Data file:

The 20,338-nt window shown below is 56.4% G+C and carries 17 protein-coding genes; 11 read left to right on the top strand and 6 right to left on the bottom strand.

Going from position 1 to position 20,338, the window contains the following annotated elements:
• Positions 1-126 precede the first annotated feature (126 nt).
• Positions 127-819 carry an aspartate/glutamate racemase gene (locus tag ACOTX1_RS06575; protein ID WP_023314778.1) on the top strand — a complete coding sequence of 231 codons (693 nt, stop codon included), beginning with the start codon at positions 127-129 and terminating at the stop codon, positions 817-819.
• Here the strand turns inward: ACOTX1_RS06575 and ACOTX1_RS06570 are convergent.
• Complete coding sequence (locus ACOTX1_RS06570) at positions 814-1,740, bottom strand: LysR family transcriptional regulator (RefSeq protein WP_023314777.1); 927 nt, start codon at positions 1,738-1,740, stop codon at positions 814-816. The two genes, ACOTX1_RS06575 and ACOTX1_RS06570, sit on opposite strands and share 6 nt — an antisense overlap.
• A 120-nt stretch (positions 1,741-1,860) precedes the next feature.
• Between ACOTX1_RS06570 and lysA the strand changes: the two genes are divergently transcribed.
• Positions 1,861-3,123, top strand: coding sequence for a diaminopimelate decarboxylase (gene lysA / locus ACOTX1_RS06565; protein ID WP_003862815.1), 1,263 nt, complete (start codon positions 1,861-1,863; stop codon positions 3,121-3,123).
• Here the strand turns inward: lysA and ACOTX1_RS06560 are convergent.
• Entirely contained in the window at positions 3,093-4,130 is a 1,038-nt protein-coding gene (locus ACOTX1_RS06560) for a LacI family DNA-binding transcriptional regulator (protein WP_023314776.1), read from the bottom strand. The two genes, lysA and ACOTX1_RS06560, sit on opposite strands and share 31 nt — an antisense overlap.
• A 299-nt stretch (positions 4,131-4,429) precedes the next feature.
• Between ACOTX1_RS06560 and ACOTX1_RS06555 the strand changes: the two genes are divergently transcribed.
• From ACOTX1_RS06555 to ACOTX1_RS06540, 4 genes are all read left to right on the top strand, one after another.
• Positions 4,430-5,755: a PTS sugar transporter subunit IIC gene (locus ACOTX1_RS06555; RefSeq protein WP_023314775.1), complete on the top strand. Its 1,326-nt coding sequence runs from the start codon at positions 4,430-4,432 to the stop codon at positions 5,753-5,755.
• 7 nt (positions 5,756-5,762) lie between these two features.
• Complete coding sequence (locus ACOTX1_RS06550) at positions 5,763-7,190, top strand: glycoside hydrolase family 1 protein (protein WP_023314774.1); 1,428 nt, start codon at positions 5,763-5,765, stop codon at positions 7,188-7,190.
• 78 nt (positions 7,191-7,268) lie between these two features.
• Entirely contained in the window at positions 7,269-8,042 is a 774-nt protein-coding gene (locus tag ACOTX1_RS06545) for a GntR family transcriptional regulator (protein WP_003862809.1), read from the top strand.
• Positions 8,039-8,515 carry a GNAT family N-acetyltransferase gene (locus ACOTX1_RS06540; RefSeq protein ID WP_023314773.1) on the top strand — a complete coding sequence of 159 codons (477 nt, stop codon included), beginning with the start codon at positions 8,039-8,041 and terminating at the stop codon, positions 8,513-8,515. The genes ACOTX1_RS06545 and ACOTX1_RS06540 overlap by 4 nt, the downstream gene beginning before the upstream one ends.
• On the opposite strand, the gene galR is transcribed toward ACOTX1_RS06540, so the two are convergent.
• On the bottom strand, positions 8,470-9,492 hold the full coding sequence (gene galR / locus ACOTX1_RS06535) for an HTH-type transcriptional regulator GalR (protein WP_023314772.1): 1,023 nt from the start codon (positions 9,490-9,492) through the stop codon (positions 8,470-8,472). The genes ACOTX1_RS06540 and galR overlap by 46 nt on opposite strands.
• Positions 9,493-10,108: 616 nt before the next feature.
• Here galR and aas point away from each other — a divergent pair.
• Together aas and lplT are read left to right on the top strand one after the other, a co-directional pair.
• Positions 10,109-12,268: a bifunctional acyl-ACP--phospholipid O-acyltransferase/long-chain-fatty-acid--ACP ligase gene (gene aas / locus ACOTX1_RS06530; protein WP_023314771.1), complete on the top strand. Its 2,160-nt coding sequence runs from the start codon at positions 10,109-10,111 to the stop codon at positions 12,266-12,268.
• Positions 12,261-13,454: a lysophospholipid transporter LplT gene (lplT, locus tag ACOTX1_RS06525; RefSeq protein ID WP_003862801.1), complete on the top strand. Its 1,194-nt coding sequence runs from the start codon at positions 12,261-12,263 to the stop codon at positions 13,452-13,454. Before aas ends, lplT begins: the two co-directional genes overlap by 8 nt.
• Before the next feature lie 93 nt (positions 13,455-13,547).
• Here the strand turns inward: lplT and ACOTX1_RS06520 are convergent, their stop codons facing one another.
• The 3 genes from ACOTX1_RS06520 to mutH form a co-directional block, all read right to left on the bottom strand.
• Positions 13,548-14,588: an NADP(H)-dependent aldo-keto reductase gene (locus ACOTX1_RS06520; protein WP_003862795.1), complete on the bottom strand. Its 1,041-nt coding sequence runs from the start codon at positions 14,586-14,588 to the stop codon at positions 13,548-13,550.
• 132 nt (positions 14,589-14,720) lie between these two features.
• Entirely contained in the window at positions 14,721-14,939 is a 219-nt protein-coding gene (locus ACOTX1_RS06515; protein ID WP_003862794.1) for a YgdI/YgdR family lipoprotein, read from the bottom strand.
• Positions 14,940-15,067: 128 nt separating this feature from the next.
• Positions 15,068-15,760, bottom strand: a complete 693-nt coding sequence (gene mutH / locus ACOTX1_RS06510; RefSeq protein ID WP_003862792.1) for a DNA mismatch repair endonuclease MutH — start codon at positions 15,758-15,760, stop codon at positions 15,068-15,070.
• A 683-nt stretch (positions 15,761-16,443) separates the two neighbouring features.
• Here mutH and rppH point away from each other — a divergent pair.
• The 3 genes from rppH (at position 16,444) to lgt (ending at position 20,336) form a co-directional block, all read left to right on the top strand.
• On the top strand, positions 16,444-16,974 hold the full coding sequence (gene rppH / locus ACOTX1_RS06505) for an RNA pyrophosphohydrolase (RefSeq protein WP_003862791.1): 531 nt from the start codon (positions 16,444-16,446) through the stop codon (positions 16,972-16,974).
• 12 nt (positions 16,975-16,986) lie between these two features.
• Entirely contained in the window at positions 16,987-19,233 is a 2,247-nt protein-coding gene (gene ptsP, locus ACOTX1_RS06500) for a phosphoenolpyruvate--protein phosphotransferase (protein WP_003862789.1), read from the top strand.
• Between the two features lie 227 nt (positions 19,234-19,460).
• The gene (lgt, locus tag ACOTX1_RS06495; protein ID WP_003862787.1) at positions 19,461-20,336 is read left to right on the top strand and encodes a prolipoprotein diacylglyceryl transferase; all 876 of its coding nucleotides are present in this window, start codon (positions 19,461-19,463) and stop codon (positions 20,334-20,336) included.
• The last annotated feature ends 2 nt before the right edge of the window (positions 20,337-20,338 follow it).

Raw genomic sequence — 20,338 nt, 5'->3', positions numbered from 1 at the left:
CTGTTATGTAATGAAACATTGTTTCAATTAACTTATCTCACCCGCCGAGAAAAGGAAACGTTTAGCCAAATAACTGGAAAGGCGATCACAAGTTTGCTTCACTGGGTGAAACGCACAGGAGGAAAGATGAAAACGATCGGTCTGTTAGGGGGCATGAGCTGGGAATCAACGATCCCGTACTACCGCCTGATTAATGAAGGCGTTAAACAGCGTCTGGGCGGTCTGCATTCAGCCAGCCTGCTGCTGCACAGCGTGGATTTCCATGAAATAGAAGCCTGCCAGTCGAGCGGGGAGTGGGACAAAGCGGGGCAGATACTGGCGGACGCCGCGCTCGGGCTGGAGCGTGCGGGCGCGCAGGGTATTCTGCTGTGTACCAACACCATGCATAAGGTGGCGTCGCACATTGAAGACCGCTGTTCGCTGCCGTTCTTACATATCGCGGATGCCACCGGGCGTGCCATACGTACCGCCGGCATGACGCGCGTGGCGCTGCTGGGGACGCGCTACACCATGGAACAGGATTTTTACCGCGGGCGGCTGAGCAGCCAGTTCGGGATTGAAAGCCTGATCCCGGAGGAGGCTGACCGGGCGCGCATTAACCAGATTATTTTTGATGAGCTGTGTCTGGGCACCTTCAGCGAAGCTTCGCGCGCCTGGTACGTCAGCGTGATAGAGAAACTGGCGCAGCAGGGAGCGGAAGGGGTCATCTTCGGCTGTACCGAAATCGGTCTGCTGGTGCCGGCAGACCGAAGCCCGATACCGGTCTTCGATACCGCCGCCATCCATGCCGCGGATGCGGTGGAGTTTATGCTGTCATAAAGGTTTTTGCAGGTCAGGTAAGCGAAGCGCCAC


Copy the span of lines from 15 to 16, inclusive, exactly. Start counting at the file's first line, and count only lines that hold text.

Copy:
• Positions 4,430-5,755: a PTS sugar transporter subunit IIC gene (locus ACOTX1_RS06555; RefSeq protein WP_023314775.1), complete on the top strand. Its 1,326-nt coding sequence runs from the start codon at positions 4,430-4,432 to the stop codon at positions 5,753-5,755.
• 7 nt (positions 5,756-5,762) lie between these two features.